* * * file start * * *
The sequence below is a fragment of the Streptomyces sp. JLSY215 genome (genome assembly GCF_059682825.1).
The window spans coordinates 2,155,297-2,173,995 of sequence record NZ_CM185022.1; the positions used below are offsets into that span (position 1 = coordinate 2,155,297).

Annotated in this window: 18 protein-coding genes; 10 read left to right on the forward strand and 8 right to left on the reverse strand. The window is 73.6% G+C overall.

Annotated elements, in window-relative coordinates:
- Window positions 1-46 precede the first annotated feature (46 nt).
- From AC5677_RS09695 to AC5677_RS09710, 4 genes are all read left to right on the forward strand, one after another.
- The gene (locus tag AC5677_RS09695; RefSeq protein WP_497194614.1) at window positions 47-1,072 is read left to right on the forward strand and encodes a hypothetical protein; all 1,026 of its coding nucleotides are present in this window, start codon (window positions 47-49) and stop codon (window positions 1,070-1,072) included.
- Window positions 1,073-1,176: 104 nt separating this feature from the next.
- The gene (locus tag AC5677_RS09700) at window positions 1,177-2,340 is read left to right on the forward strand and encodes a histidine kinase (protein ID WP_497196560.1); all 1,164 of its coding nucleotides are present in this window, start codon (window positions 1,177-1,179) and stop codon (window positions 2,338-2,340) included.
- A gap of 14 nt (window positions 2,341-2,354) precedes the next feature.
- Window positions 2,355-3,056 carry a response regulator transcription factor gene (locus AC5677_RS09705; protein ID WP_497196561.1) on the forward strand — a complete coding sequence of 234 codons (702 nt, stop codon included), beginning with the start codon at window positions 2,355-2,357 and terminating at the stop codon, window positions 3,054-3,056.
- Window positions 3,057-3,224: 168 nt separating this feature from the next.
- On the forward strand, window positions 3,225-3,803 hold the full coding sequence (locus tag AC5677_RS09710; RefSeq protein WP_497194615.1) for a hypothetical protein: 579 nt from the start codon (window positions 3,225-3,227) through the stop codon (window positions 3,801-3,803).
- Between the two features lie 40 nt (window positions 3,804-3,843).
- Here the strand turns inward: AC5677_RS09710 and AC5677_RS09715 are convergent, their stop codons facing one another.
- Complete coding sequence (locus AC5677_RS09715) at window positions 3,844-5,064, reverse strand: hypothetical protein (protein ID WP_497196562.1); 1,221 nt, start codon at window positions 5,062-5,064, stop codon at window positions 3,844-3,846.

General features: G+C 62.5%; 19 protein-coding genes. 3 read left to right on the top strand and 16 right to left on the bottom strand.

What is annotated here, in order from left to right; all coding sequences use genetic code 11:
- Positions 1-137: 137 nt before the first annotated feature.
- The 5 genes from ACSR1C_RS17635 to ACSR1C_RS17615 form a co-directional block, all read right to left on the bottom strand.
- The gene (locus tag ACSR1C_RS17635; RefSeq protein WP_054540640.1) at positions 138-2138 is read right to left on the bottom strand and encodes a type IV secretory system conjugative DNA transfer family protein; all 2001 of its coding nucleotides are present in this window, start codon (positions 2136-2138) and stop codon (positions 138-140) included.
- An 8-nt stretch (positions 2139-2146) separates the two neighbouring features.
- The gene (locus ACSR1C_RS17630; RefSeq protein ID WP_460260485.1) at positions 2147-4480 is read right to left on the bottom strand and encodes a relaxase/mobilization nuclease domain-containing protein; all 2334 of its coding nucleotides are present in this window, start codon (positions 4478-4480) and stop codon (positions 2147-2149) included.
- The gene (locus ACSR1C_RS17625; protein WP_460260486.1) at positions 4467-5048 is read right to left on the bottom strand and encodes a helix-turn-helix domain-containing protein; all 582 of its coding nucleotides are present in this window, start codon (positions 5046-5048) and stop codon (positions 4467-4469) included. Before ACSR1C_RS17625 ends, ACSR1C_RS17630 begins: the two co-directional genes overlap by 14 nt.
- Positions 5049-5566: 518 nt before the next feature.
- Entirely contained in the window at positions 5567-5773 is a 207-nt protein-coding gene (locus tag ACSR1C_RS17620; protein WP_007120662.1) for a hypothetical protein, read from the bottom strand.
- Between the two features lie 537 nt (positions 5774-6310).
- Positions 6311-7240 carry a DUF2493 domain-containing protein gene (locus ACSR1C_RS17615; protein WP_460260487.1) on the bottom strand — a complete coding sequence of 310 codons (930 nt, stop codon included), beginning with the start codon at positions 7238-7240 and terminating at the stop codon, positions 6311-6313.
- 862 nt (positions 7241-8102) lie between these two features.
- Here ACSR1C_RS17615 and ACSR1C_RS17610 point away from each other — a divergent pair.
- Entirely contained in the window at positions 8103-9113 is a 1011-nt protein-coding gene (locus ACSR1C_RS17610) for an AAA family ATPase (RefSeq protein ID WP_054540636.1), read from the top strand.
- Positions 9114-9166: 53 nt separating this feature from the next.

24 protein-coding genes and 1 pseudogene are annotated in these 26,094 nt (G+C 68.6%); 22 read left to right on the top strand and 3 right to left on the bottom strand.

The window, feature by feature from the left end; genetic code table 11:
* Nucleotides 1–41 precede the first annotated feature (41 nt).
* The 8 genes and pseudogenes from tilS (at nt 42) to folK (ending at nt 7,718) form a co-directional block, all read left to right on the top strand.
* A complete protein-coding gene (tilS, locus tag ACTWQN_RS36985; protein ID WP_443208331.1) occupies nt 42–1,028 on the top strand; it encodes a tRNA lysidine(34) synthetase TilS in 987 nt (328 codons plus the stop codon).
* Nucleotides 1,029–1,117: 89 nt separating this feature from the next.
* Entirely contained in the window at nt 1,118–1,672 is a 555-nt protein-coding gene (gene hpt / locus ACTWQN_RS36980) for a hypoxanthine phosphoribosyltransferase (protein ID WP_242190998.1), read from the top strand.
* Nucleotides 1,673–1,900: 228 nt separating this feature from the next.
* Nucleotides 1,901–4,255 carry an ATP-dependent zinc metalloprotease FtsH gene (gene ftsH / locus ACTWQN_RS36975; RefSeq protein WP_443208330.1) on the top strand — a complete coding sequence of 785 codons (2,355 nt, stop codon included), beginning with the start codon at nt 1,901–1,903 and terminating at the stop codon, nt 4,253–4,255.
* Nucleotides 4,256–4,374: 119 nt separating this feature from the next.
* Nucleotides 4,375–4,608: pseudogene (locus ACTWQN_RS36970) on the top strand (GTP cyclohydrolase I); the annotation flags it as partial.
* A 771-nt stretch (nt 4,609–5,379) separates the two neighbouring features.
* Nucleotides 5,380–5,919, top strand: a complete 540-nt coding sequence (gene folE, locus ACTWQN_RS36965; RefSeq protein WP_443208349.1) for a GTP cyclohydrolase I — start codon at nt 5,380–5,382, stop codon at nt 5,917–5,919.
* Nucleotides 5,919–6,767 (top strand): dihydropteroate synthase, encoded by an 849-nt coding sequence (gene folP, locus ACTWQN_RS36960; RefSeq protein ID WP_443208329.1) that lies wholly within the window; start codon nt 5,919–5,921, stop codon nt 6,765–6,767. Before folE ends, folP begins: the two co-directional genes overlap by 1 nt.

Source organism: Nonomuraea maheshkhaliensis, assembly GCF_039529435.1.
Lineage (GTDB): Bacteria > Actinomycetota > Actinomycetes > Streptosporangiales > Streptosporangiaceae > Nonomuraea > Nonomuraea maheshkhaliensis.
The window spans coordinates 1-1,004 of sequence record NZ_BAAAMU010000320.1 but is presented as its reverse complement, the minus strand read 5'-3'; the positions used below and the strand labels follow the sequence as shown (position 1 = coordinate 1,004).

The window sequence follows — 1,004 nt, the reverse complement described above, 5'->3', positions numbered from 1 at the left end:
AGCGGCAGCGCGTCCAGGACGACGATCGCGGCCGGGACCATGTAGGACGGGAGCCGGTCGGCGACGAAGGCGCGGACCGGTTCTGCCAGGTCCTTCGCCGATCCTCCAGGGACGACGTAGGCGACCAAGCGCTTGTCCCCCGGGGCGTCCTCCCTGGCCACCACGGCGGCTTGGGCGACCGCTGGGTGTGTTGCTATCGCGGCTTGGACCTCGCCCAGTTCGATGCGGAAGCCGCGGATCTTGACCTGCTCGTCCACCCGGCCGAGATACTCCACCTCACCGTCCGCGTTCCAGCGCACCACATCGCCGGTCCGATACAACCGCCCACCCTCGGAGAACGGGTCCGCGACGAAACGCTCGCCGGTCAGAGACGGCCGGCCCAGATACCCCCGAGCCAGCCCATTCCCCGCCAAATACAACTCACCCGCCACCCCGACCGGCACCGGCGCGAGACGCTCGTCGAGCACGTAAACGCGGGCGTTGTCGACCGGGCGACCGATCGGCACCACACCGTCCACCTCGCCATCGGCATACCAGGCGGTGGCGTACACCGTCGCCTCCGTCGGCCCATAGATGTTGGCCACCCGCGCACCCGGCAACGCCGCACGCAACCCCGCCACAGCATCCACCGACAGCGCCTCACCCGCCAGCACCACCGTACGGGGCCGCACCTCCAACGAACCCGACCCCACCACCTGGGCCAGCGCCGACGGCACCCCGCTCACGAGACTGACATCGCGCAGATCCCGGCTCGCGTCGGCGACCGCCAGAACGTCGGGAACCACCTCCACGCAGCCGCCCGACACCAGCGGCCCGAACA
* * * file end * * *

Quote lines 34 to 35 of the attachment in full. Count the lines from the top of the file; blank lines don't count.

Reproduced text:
The window, feature by feature from the left end; genetic code table 11:
* Nucleotides 1–41 precede the first annotated feature (41 nt).